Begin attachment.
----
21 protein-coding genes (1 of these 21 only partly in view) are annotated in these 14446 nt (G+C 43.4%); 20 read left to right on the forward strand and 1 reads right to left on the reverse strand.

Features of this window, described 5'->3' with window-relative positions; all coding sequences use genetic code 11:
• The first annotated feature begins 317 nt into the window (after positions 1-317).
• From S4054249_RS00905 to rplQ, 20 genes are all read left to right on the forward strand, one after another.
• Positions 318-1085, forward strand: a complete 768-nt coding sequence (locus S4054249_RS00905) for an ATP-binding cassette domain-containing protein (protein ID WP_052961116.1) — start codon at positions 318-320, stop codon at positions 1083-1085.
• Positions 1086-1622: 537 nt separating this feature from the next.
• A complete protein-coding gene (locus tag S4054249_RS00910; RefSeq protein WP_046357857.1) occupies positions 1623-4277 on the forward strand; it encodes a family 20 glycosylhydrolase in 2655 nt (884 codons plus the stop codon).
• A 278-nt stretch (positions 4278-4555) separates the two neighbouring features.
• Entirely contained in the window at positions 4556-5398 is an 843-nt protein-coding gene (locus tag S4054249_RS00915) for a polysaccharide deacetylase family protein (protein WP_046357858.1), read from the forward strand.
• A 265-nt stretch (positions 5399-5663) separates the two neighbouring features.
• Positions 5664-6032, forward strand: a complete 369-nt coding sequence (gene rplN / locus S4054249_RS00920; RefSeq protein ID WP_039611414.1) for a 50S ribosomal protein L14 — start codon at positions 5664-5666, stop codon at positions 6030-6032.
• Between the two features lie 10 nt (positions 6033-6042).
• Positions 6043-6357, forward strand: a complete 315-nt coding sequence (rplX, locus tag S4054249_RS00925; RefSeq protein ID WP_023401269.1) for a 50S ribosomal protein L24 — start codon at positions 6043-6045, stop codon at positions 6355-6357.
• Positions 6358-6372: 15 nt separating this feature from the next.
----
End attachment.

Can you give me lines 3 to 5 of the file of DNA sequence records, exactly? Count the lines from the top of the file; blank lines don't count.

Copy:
• The first annotated feature begins 317 nt into the window (after positions 1-317).
• From S4054249_RS00905 to rplQ, 20 genes are all read left to right on the forward strand, one after another.
• Positions 318-1085, forward strand: a complete 768-nt coding sequence (locus S4054249_RS00905) for an ATP-binding cassette domain-containing protein (protein ID WP_052961116.1) — start codon at positions 318-320, stop codon at positions 1083-1085.